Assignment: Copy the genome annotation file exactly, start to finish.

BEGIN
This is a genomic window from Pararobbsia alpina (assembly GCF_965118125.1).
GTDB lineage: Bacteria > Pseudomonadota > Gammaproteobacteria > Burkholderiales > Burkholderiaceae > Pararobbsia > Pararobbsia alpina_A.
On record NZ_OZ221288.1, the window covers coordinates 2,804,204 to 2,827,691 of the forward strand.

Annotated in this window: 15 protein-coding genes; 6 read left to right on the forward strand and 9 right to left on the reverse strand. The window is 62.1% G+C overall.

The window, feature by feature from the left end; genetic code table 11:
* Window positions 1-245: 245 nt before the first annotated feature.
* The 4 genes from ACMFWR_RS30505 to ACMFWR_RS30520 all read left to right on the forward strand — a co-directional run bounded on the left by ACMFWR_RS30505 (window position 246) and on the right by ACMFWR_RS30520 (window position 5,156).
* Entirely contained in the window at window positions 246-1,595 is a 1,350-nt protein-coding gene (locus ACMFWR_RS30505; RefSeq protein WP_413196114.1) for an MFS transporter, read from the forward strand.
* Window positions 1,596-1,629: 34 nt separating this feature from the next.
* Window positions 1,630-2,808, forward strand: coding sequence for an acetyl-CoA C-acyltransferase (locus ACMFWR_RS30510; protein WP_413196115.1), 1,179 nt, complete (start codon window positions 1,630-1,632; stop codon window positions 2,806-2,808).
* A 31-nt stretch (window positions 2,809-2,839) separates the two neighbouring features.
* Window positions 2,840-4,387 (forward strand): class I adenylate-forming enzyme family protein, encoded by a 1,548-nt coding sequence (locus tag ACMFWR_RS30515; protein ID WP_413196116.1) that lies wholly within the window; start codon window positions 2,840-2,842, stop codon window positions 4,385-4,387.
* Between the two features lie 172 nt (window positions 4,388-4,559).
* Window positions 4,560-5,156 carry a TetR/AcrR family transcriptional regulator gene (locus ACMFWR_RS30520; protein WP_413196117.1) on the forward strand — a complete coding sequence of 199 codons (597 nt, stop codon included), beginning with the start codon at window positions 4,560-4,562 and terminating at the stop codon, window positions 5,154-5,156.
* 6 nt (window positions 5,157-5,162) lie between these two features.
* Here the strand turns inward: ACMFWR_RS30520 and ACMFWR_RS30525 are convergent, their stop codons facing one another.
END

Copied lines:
This is a genomic window from Pararobbsia alpina (assembly GCF_965118125.1).
GTDB lineage: Bacteria > Pseudomonadota > Gammaproteobacteria > Burkholderiales > Burkholderiaceae > Pararobbsia > Pararobbsia alpina_A.
On record NZ_OZ221288.1, the window covers coordinates 2,804,204 to 2,827,691 of the forward strand.

Annotated in this window: 15 protein-coding genes; 6 read left to right on the forward strand and 9 right to left on the reverse strand. The window is 62.1% G+C overall.

The window, feature by feature from the left end; genetic code table 11:
* Window positions 1-245: 245 nt before the first annotated feature.
* The 4 genes from ACMFWR_RS30505 to ACMFWR_RS30520 all read left to right on the forward strand — a co-directional run bounded on the left by ACMFWR_RS30505 (window position 246) and on the right by ACMFWR_RS30520 (window position 5,156).
* Entirely contained in the window at window positions 246-1,595 is a 1,350-nt protein-coding gene (locus ACMFWR_RS30505; RefSeq protein WP_413196114.1) for an MFS transporter, read from the forward strand.
* Window positions 1,596-1,629: 34 nt separating this feature from the next.
* Window positions 1,630-2,808, forward strand: coding sequence for an acetyl-CoA C-acyltransferase (locus ACMFWR_RS30510; protein WP_413196115.1), 1,179 nt, complete (start codon window positions 1,630-1,632; stop codon window positions 2,806-2,808).
* A 31-nt stretch (window positions 2,809-2,839) separates the two neighbouring features.
* Window positions 2,840-4,387 (forward strand): class I adenylate-forming enzyme family protein, encoded by a 1,548-nt coding sequence (locus tag ACMFWR_RS30515; protein ID WP_413196116.1) that lies wholly within the window; start codon window positions 2,840-2,842, stop codon window positions 4,385-4,387.
* Between the two features lie 172 nt (window positions 4,388-4,559).
* Window positions 4,560-5,156 carry a TetR/AcrR family transcriptional regulator gene (locus ACMFWR_RS30520; protein WP_413196117.1) on the forward strand — a complete coding sequence of 199 codons (597 nt, stop codon included), beginning with the start codon at window positions 4,560-4,562 and terminating at the stop codon, window positions 5,154-5,156.
* 6 nt (window positions 5,157-5,162) lie between these two features.
* Here the strand turns inward: ACMFWR_RS30520 and ACMFWR_RS30525 are convergent, their stop codons facing one another.